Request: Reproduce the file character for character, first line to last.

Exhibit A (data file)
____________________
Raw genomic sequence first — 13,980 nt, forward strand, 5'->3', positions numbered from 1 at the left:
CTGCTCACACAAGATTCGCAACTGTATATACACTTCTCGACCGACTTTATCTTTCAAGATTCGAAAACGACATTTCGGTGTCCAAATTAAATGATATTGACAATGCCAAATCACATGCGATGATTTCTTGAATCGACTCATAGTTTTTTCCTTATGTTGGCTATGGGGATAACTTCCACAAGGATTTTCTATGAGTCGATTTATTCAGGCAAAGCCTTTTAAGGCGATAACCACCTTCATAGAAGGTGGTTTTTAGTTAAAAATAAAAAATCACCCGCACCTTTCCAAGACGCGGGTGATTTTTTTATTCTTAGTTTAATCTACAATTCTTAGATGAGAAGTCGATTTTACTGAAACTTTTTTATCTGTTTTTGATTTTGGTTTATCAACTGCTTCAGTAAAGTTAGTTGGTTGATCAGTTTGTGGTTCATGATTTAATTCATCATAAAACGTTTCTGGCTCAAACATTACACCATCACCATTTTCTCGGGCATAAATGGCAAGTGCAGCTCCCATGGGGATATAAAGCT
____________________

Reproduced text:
Raw genomic sequence first — 13,980 nt, forward strand, 5'->3', positions numbered from 1 at the left:
CTGCTCACACAAGATTCGCAACTGTATATACACTTCTCGACCGACTTTATCTTTCAAGATTCGAAAACGACATTTCGGTGTCCAAATTAAATGATATTGACAATGCCAAATCACATGCGATGATTTCTTGAATCGACTCATAGTTTTTTCCTTATGTTGGCTATGGGGATAACTTCCACAAGGATTTTCTATGAGTCGATTTATTCAGGCAAAGCCTTTTAAGGCGATAACCACCTTCATAGAAGGTGGTTTTTAGTTAAAAATAAAAAATCACCCGCACCTTTCCAAGACGCGGGTGATTTTTTTATTCTTAGTTTAATCTACAATTCTTAGATGAGAAGTCGATTTTACTGAAACTTTTTTATCTGTTTTTGATTTTGGTTTATCAACTGCTTCAGTAAAGTTAGTTGGTTGATCAGTTTGTGGTTCATGATTTAATTCATCATAAAACGTTTCTGGCTCAAACATTACACCATCACCATTTTCTCGGGCATAAATGGCAAGTGCAGCTCCCATGGGGATATAAAGCT